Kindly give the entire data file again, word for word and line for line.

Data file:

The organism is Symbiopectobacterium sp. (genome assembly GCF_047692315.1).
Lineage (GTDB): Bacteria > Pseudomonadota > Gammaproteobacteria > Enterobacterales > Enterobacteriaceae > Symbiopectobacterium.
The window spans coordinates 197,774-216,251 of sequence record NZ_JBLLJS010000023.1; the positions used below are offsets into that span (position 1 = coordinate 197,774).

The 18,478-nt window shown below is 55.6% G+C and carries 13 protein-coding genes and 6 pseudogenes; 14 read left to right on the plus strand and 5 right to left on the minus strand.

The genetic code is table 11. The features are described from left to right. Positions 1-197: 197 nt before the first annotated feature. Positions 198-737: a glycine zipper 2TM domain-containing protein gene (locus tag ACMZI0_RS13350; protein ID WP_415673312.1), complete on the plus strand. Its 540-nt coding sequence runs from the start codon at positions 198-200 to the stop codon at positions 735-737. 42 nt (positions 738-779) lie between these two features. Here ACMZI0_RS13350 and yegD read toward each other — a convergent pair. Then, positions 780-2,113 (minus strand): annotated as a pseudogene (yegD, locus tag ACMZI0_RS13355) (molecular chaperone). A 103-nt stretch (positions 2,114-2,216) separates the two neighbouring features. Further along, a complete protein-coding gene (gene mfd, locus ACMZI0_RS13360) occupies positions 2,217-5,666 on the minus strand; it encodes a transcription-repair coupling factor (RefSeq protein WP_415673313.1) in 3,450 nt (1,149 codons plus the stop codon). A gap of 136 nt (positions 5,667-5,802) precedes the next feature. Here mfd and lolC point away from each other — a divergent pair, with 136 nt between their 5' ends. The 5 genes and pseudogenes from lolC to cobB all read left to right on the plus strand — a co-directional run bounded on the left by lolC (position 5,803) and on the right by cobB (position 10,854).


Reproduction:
The organism is Symbiopectobacterium sp. (genome assembly GCF_047692315.1).
Lineage (GTDB): Bacteria > Pseudomonadota > Gammaproteobacteria > Enterobacterales > Enterobacteriaceae > Symbiopectobacterium.
The window spans coordinates 197,774-216,251 of sequence record NZ_JBLLJS010000023.1; the positions used below are offsets into that span (position 1 = coordinate 197,774).

The 18,478-nt window shown below is 55.6% G+C and carries 13 protein-coding genes and 6 pseudogenes; 14 read left to right on the plus strand and 5 right to left on the minus strand.

The genetic code is table 11. The features are described from left to right. Positions 1-197: 197 nt before the first annotated feature. Positions 198-737: a glycine zipper 2TM domain-containing protein gene (locus tag ACMZI0_RS13350; protein ID WP_415673312.1), complete on the plus strand. Its 540-nt coding sequence runs from the start codon at positions 198-200 to the stop codon at positions 735-737. 42 nt (positions 738-779) lie between these two features. Here ACMZI0_RS13350 and yegD read toward each other — a convergent pair. Then, positions 780-2,113 (minus strand): annotated as a pseudogene (yegD, locus tag ACMZI0_RS13355) (molecular chaperone). A 103-nt stretch (positions 2,114-2,216) separates the two neighbouring features. Further along, a complete protein-coding gene (gene mfd, locus ACMZI0_RS13360) occupies positions 2,217-5,666 on the minus strand; it encodes a transcription-repair coupling factor (RefSeq protein WP_415673313.1) in 3,450 nt (1,149 codons plus the stop codon). A gap of 136 nt (positions 5,667-5,802) precedes the next feature. Here mfd and lolC point away from each other — a divergent pair, with 136 nt between their 5' ends. The 5 genes and pseudogenes from lolC to cobB all read left to right on the plus strand — a co-directional run bounded on the left by lolC (position 5,803) and on the right by cobB (position 10,854).